Above photo by Dan Dupuis.
In 1969, a group of firefighters in Vernon, California, were relaxing between calls by watching the popular TV show “Ripcord,” which depicted the radical activity of jumping out of planes for fun. Inspired, they all agreed to make their own jumps together at the nearby drop zone in Elsinore on March 12. Firefighter Pat Moorehead was part of this group. After making his first jump—a static-line from 2,800 feet—he never looked back. He was the only one of the firefighters to make a second jump that day. Now, more than 50 years later, he has made nearly 6,700 jumps, including nine on November 20, his 90th birthday, at Skydive Perris in California. At the event, Moorehead reminisced about his first jump, saying, “At the age of 37, I was the oldest guy at the drop zone … and I still am!”
The November 20 birthday event—dubbed TEAM-90—was a fundraiser for the International Skydiving Museum & Hall of Fame (into which Moorehead was inducted in 2016); a tribute to the Parachutists Over Phorty Society (POPS) and its subgroups Skydivers Over Sixty (SOS), Jumpers Over Seventy (JOS), Jumpers Over Eighty Society (JOES) and Jumpers Over Ninety Society (JONS); and a celebration of Moorehead’s extraordinary skydiving career. A recipient of the USPA Lifetime Achievement Award, Moorehead led the high-profile demonstration team California Aerial Circus, appeared in numerous television shows and commercials, performed movie stunts and set various large-formation records. He even met Alicia, his wife of 37 years, on a Twin Otter during a jump vacation in Mexico in 1984. One of his enduring legacies is the founding in 1992 of SOS—an offshoot of POPS (founded by Lenny Barad in 1966)—shortly after his 60th birthday. He and Alicia have held various leadership positions in POPS and SOS, organizations that celebrate skydiving and aging well, something at which both Mooreheads excel.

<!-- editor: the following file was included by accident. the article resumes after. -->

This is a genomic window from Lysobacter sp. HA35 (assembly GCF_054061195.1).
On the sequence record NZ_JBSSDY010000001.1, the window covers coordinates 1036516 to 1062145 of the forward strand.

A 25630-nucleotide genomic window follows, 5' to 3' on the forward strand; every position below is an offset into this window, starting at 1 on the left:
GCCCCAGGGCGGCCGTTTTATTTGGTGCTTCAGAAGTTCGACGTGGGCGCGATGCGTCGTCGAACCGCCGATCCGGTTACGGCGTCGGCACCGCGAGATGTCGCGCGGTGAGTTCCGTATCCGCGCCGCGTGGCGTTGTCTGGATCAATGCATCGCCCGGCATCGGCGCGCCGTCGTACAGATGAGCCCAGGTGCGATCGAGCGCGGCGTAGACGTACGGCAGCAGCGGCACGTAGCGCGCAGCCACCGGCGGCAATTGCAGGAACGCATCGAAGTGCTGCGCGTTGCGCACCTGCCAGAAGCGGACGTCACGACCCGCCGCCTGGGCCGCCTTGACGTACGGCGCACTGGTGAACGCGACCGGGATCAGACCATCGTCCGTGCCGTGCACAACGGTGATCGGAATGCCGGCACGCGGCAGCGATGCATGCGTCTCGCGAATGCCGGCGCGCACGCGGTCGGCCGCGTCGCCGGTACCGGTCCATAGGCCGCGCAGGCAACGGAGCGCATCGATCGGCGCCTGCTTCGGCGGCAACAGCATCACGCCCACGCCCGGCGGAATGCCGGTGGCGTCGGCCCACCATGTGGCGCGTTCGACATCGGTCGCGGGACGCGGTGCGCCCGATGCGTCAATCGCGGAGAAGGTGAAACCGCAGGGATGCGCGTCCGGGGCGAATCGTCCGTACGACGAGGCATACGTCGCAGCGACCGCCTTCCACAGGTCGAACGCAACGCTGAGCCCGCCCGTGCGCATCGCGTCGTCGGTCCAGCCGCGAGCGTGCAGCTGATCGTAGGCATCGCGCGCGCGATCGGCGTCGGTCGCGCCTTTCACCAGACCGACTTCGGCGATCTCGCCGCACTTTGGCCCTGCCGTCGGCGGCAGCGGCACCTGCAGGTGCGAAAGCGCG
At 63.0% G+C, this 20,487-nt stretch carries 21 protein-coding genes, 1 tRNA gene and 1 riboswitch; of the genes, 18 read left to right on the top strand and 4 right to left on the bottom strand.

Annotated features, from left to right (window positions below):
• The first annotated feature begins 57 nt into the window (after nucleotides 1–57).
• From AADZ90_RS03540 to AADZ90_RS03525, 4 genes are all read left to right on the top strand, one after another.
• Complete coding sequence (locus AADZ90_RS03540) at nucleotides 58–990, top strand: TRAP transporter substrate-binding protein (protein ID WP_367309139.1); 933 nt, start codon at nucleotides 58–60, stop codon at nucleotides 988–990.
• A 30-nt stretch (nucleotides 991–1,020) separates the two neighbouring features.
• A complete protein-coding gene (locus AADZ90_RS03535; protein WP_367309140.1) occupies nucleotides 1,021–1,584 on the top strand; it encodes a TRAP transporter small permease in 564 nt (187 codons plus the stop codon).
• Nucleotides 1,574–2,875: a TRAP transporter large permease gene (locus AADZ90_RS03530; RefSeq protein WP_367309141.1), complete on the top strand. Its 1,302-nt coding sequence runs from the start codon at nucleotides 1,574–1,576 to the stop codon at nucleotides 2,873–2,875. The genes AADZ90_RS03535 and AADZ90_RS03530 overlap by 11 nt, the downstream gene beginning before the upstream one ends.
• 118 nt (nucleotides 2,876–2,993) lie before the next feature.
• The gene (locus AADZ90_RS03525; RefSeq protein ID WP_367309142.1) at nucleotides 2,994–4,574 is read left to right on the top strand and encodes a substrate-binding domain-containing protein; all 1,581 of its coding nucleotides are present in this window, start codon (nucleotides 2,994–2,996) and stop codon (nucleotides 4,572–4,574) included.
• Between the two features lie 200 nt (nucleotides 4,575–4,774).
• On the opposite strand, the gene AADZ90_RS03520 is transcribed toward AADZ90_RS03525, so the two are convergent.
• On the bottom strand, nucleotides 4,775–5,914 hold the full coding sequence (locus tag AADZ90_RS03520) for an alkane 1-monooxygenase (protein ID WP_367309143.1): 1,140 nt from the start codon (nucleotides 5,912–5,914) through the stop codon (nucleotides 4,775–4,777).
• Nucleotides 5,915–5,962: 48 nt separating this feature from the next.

When it came time to plan the big 90th birthday celebration, who better to turn to than James Davis, the current U.S. Top POP whom Alicia Moorehead had nominated in 2017 to succeed her in that role? As event coordinator, Davis convinced Pat Moorehead—who made 81 jumps on his 80th birthday during the TEAM-80 event—to aim for nine jumps (one for each decade) rather than 90! After two years of planning, a couple thousand emails and several hundred phone calls, the event came to fruition.
Photo by Randy Forbes.
Before the jumping started, the Top POP gathered everyone around to remind them of Moorehead’s wishes for the day: Have fun, and no hurry. Moorehead started jumping at 8:05 a.m. and completed all nine jumps by 12:05 p.m. Everything went remarkably smoothly, due in part to most of the team having participated in the TEAM-80 jumps 10 years earlier. Experience counts, especially with a project this involved! Jay Stokes performed the reserve pack jobs and the original main pack jobs prior to the event; Lynn Fogleman prepped the gear; Scotty Gallan helped with gearing up; Davis performed the pre-jump gear checks and drove the golf cart to the plane; Fess Edwards and Alan Norquest traded off on-plane safety, spotting and door duties; Kent Lane helped remove gear after each jump; and Michael Teague prepped the lines and parachute before handing off the gear to Naomi Oshri and her daughter Leeor, who repacked it for the next load. Duffy Fainer, “the voice of the dropzone,” kept everyone up to date on the ongoing event; DZ Safety Officer Sean Hughley juggled the various loads; and Linda Witte kept timesheets, logging each takeoff, exit and landing so that Moorehead could claim the first JONS Record for Most Jumps in a Day. Randy Forbes and Tom Sanders provided in-air photography and video for the event, while Dennis Sattler captured the happenings on the ground.